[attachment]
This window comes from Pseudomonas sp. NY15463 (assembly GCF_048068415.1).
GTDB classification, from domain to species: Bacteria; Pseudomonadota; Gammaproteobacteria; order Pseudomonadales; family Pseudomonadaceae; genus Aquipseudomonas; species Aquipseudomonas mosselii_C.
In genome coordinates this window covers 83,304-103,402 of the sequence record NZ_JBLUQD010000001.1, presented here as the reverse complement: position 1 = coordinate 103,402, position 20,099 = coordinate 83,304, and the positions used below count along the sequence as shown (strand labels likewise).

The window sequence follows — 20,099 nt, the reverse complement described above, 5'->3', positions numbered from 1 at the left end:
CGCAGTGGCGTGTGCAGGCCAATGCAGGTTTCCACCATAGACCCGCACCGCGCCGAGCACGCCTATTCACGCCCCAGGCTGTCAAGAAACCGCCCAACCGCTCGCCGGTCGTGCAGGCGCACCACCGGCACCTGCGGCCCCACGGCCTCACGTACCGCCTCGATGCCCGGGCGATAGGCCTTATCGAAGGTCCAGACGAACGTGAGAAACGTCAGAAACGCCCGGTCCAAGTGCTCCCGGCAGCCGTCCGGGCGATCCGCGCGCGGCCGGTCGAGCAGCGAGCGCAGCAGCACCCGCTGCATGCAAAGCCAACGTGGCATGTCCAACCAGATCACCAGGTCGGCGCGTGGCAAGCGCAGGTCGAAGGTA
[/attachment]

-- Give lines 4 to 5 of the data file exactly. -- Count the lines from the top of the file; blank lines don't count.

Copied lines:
The window sequence follows — 20,099 nt, the reverse complement described above, 5'->3', positions numbered from 1 at the left end:
CGCAGTGGCGTGTGCAGGCCAATGCAGGTTTCCACCATAGACCCGCACCGCGCCGAGCACGCCTATTCACGCCCCAGGCTGTCAAGAAACCGCCCAACCGCTCGCCGGTCGTGCAGGCGCACCACCGGCACCTGCGGCCCCACGGCCTCACGTACCGCCTCGATGCCCGGGCGATAGGCCTTATCGAAGGTCCAGACGAACGTGAGAAACGTCAGAAACGCCCGGTCCAAGTGCTCCCGGCAGCCGTCCGGGCGATCCGCGCGCGGCCGGTCGAGCAGCGAGCGCAGCAGCACCCGCTGCATGCAAAGCCAACGTGGCATGTCCAACCAGATCACCAGGTCGGCGCGTGGCAAGCGCAGGTCGAAGGTA